1. Hole saws are typically installed on arbors or mandrels that attach to a drill driver to cut a clean hole in a material.
2. To mount a hole saw to a mandrel:
a. Insert the bit through the center hole.
b. Screw the mounting plate as tight as it goes.
c. Loosen up the mounting plate until the nubs on the plate line up with the holes in the hole saw.
d. Push the mounting plate up and into the holes.
e. Tighten the nut behind the mounting plate until the mandrel is secured to the hole saw.
3. Hole saws come in a variety of diameters and tooth sizes, so choose the right one for the right job.
4. Hole saws often get jammed up with wood pulp and other materials in between their teeth, so every now and then, pull the saw out and clean out between the teeth. The hole saw is likely to be hot, so be careful when doing this.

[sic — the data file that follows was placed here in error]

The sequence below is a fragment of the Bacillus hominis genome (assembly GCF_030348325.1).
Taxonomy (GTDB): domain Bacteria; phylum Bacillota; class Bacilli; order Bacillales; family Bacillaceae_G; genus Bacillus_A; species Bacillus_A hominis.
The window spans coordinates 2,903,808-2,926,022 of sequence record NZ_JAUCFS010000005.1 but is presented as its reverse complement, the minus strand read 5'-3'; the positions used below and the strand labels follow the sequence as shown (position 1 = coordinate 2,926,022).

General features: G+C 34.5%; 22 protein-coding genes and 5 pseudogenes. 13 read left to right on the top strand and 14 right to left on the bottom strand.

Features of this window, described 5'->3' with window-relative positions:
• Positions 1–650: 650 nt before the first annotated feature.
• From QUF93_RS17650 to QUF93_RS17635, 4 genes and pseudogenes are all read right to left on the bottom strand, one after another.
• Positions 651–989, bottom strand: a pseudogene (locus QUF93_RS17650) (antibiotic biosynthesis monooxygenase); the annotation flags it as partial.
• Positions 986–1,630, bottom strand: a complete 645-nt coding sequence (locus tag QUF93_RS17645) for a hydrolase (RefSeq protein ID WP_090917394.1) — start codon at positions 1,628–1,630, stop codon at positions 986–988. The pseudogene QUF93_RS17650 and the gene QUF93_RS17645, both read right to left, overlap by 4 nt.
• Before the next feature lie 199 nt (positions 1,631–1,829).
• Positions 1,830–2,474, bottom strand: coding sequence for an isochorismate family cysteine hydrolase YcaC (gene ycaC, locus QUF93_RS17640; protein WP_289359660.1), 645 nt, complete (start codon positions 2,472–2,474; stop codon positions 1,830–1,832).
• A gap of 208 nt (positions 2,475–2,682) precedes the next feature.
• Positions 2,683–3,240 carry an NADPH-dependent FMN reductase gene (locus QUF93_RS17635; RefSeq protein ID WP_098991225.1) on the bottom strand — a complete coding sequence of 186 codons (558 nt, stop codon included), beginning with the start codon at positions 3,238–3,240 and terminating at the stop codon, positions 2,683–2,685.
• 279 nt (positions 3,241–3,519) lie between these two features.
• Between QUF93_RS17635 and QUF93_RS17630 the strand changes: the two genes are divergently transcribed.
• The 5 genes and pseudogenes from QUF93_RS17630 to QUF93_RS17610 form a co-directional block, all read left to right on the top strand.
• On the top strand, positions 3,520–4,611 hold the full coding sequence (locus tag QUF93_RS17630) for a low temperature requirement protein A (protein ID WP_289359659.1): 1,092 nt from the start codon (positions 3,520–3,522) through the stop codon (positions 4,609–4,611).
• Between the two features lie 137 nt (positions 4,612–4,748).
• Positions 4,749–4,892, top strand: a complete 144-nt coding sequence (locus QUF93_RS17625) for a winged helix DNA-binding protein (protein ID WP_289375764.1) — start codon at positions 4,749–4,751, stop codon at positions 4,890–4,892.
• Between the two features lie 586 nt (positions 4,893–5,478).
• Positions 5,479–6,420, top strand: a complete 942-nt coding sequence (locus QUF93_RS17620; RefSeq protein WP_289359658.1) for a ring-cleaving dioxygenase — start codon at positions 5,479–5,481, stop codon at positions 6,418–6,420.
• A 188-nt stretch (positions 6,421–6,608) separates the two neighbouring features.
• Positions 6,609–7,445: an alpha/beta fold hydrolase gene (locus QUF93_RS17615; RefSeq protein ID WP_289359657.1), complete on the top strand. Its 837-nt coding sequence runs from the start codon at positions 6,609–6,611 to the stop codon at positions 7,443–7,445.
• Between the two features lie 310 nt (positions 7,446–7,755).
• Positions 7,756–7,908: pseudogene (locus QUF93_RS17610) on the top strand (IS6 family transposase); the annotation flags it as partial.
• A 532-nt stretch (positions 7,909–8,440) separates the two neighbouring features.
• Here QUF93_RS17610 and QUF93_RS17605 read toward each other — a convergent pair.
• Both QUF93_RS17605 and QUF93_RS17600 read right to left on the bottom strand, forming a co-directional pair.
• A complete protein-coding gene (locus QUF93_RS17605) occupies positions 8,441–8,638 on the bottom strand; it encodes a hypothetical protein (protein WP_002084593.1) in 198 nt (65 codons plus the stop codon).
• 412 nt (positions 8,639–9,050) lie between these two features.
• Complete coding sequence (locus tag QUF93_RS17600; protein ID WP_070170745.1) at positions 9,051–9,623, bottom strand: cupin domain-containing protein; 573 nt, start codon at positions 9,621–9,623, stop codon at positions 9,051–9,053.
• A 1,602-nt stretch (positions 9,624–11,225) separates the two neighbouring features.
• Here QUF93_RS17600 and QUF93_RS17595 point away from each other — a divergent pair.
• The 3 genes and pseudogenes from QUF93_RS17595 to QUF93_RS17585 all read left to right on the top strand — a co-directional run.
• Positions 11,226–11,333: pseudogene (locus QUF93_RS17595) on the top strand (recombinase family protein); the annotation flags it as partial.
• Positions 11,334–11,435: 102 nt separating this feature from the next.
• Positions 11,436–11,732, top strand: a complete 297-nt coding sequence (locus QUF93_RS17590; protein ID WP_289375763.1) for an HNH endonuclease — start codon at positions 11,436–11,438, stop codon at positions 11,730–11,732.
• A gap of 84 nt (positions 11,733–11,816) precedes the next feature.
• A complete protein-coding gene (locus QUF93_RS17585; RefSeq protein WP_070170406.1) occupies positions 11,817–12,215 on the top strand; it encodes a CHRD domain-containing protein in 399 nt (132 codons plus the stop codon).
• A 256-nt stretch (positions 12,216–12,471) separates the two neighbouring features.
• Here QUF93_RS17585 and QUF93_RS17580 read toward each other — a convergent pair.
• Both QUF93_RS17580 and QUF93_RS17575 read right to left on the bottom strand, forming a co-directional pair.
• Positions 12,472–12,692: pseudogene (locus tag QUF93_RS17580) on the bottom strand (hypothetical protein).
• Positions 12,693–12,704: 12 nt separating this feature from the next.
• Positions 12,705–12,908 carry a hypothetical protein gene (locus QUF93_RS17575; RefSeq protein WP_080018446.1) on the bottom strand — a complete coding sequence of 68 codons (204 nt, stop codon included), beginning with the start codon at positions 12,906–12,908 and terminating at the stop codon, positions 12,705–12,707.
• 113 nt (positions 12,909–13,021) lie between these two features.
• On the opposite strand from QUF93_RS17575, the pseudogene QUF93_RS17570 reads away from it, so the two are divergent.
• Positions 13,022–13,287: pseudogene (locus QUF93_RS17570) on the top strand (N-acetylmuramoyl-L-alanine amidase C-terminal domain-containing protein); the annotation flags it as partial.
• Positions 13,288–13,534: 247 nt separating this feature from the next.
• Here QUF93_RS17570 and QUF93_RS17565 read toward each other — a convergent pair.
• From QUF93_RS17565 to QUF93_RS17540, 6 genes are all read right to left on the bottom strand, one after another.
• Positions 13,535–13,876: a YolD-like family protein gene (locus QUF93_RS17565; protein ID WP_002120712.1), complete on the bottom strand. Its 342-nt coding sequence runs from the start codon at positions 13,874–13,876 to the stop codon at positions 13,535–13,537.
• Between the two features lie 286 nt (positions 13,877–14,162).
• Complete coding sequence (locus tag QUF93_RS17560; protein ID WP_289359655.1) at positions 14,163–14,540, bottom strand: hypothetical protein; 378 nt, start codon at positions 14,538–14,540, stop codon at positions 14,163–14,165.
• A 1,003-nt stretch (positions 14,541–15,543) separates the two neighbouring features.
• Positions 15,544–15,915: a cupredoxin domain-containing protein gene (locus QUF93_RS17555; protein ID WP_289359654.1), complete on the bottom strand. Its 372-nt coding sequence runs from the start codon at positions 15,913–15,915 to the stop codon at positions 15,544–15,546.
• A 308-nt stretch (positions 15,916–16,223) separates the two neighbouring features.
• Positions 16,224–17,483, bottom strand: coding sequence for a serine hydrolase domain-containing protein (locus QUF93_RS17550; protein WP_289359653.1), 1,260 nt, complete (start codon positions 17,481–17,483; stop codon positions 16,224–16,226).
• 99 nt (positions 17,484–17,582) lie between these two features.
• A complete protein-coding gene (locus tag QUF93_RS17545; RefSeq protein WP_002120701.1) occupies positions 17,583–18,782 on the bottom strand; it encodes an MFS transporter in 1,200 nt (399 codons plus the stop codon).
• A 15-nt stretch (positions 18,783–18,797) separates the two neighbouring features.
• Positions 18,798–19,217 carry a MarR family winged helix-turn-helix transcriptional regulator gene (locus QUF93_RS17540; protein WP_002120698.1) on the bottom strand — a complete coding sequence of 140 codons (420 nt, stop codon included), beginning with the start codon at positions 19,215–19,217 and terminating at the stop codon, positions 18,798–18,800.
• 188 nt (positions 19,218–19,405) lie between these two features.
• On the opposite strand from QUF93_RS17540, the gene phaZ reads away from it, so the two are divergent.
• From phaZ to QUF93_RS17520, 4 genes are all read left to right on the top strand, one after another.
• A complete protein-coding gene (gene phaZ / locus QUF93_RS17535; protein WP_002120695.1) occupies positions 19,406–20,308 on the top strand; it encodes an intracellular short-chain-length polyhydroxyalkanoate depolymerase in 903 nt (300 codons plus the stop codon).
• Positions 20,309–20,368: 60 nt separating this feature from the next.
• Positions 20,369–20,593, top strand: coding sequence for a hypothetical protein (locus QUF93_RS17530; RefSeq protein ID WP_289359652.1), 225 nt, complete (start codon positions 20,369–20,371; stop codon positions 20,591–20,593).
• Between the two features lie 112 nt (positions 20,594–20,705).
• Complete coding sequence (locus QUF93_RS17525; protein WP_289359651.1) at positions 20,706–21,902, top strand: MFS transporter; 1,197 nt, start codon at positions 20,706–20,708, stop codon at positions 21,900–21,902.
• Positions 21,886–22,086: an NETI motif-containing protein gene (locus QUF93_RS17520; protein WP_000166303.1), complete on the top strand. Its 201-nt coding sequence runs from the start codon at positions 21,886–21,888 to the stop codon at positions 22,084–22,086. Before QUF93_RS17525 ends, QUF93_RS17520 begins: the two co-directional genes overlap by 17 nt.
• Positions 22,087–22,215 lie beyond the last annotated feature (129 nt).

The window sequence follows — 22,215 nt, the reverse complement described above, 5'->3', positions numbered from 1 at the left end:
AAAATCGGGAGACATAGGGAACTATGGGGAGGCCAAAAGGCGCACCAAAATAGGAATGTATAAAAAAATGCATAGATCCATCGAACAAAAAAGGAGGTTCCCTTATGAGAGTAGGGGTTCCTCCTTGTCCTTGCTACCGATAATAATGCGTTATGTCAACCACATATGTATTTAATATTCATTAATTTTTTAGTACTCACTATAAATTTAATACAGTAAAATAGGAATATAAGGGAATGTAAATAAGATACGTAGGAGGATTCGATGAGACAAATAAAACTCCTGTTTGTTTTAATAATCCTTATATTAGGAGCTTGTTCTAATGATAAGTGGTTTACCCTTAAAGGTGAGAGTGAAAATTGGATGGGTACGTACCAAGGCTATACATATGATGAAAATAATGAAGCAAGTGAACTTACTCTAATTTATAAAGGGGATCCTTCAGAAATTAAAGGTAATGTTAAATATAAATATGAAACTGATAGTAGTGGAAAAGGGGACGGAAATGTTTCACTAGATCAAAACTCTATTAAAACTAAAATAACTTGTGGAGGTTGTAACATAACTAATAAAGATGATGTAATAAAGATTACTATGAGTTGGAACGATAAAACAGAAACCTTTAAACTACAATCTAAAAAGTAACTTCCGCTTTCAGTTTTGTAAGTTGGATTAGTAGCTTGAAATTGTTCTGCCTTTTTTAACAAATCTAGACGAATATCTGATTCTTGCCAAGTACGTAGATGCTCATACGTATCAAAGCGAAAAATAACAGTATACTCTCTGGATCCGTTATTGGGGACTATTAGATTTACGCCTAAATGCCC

5. To cut with a hole saw, Tom recommends drilling at a lower speed to ensure the hole saw cuts in the correct spot and doesn’t wander. When the drill bit reaches through the other side of the material but the hole saw itself has not cut through yet, flip the material upside down, line up the drill bit with the hole, and finish the cut from the other side. This will prevent the material from blowing out.
6. Tom emphasizes that the drill and the hole saw should do the work and minimal speed or force should be applied by the user during the cut.
Tom demonstrated a variety of hole saws that can all be found at home centers.